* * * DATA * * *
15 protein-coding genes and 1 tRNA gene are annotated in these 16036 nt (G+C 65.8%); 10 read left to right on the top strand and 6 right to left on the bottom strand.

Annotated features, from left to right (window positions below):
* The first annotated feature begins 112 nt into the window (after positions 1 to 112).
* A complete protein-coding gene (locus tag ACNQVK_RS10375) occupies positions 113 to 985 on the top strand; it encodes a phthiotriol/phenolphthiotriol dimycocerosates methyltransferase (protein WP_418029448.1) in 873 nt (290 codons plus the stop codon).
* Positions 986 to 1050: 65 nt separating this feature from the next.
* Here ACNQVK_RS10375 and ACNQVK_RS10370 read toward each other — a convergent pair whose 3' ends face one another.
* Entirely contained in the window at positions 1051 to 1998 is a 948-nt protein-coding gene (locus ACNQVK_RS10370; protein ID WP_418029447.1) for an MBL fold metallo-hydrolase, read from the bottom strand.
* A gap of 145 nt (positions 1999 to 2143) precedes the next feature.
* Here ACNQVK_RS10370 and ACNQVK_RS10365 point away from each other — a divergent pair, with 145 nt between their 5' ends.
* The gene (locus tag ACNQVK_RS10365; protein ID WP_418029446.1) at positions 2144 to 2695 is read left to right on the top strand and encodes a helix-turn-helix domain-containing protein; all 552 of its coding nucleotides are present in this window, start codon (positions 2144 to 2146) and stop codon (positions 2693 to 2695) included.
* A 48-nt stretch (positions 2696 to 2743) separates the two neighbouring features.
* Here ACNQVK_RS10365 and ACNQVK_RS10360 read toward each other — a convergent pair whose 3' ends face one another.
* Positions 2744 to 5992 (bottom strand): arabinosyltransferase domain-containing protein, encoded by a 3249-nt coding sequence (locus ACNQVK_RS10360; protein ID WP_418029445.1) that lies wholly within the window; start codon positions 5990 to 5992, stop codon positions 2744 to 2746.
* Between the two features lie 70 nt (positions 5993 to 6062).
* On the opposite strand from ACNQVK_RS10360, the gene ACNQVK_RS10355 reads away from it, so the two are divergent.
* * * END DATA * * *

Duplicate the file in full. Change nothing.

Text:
15 protein-coding genes and 1 tRNA gene are annotated in these 16036 nt (G+C 65.8%); 10 read left to right on the top strand and 6 right to left on the bottom strand.

Annotated features, from left to right (window positions below):
* The first annotated feature begins 112 nt into the window (after positions 1 to 112).
* A complete protein-coding gene (locus tag ACNQVK_RS10375) occupies positions 113 to 985 on the top strand; it encodes a phthiotriol/phenolphthiotriol dimycocerosates methyltransferase (protein WP_418029448.1) in 873 nt (290 codons plus the stop codon).
* Positions 986 to 1050: 65 nt separating this feature from the next.
* Here ACNQVK_RS10375 and ACNQVK_RS10370 read toward each other — a convergent pair whose 3' ends face one another.
* Entirely contained in the window at positions 1051 to 1998 is a 948-nt protein-coding gene (locus ACNQVK_RS10370; protein ID WP_418029447.1) for an MBL fold metallo-hydrolase, read from the bottom strand.
* A gap of 145 nt (positions 1999 to 2143) precedes the next feature.
* Here ACNQVK_RS10370 and ACNQVK_RS10365 point away from each other — a divergent pair, with 145 nt between their 5' ends.
* The gene (locus tag ACNQVK_RS10365; protein ID WP_418029446.1) at positions 2144 to 2695 is read left to right on the top strand and encodes a helix-turn-helix domain-containing protein; all 552 of its coding nucleotides are present in this window, start codon (positions 2144 to 2146) and stop codon (positions 2693 to 2695) included.
* A 48-nt stretch (positions 2696 to 2743) separates the two neighbouring features.
* Here ACNQVK_RS10365 and ACNQVK_RS10360 read toward each other — a convergent pair whose 3' ends face one another.
* Positions 2744 to 5992 (bottom strand): arabinosyltransferase domain-containing protein, encoded by a 3249-nt coding sequence (locus ACNQVK_RS10360; protein ID WP_418029445.1) that lies wholly within the window; start codon positions 5990 to 5992, stop codon positions 2744 to 2746.
* Between the two features lie 70 nt (positions 5993 to 6062).
* On the opposite strand from ACNQVK_RS10360, the gene ACNQVK_RS10355 reads away from it, so the two are divergent.